The sight of several officers of FilAm Creative, a nonprofit creative organization that had its own successful first film festival last November, carrying chairs down the dark theater stairs for the after-screening Q&As, was pure bayanihan spirit in action.

The opening day press conference at the TLC Chinese Theatre 6 was a logistical challenge. How do we fit all the filmmakers, scriptwriters, and other creatives of the 10 films who flew from Manila in such a limited space, including these actors: Becky and Badette (Eugene Domingo); Broken Heart’s Trip (Christian Bables and Marvin Yap); Family of Two (Alden Richards); Firefly (Dingdong Dantes and Ysabel Ortega); GomBurZa (Enchong Dee, Cedrick Juan, and Piolo Pascual); (K)Ampon (Beauty Gonzalez); Mallari (Piolo, Janella Salvador, and Ron Angeles); Penduko (John Arcilla); Rewind (Dingdong); and When I Met You in Tokyo (Christopher de Leon).

Not to mention the MMFF team led by Romando “Don” Artes, overall chairman; Rochelle Macapili-Ona, executive director; and Boots Anson Roa, actress, MMFF executive committee member and Mowelfund board member; and the Film Development Council of the Philippines’ (FDCP) Tirso Cruz III and Jose “Joey” Javier Reyes, chairman and consultant, respectively.

The solution? We broke them into groups so everyone was able to sit down in front of the assembled media and answer questions. Somehow, at the end of the afternoon press con, we all managed to squeeze together for a group photo.

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ALL TOGETHER NOW. The opening day press conference in Hollywood. Katie Ortiz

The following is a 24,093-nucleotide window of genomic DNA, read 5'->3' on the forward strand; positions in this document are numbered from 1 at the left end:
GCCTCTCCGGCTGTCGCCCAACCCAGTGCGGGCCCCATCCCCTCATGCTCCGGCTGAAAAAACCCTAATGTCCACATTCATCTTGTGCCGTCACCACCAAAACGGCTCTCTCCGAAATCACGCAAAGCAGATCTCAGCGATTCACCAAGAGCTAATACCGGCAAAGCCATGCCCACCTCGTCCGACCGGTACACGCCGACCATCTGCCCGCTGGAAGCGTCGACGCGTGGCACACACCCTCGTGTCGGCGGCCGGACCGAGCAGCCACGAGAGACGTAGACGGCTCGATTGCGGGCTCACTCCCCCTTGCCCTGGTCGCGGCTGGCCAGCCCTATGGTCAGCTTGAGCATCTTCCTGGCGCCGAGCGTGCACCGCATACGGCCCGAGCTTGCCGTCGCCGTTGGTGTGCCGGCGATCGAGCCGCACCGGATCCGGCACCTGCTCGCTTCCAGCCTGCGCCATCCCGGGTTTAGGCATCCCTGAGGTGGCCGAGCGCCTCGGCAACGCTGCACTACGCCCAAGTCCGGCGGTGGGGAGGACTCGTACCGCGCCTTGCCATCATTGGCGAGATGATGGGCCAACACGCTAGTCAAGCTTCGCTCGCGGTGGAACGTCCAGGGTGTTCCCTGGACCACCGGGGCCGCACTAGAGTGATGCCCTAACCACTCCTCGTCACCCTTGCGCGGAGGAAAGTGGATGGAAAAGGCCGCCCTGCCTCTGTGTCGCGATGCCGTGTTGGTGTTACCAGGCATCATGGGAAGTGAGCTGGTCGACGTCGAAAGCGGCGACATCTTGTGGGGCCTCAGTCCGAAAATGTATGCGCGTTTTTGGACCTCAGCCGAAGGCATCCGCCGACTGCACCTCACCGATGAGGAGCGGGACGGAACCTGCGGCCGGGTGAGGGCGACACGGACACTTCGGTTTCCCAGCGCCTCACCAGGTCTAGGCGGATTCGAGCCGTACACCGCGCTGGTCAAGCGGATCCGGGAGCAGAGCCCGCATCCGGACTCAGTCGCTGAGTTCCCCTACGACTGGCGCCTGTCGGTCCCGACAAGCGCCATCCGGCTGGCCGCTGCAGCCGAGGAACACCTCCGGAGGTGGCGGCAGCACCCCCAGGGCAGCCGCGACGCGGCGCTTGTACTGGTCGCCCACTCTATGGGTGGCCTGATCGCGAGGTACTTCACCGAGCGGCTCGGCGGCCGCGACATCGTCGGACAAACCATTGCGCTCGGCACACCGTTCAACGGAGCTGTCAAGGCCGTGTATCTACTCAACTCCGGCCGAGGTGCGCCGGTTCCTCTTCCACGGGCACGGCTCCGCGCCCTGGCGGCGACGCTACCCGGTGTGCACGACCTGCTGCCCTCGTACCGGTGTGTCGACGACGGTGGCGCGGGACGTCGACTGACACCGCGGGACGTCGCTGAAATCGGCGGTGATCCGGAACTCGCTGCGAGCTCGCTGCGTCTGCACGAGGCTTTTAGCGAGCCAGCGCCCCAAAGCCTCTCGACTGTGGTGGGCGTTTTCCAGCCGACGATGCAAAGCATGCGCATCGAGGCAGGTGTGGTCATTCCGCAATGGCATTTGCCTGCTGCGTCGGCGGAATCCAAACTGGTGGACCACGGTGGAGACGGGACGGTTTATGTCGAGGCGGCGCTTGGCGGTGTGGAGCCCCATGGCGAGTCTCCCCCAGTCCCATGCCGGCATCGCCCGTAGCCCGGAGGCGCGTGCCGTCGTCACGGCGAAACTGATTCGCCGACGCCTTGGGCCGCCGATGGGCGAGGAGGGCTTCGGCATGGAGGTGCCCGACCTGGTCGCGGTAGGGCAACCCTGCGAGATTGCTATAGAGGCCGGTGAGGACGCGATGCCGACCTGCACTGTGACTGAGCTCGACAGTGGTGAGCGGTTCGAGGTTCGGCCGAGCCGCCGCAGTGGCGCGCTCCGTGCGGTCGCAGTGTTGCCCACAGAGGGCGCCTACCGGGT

The after-screening Q&As were my favorite part of MIFF. For four days, Janet, Fil-Am publicist Winston Emano, ABS-CBN News North American Bureau Chief TJ Manotoc, and I took turns moderating these Q&As. Each film had a Q&A after one of its two screenings at the fest.

I ended up moderating the GomBurZa Q&As three times because the film’s delegation, led by director Pepe Diokno, volunteered to have a discussion after each of their scheduled two screenings.

Those screenings sold out so a third one had to be quickly added due to the overwhelming demand to see the historical drama about the three priests whose execution ignited the Filipinos’ revolution against Spain’s colonial rule.

Pepe, accompanied by Enchong Dee (who plays Father Zamora), also showed up early to introduce his film at each of the three screenings. So I had the pleasure of chatting with Pepe while waiting on the side. Only 37, Pepe directed three feature films before GomBurZa.

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‘GOMBURZA’ Q&A. Moderator Ruben Nepales, cinematographer Carlo Canlas Mendoza, actors Cedrick Juan, Enchong Dee, and Piolo Pascual, and director Pepe Diokno. Sthanlee B. Mirador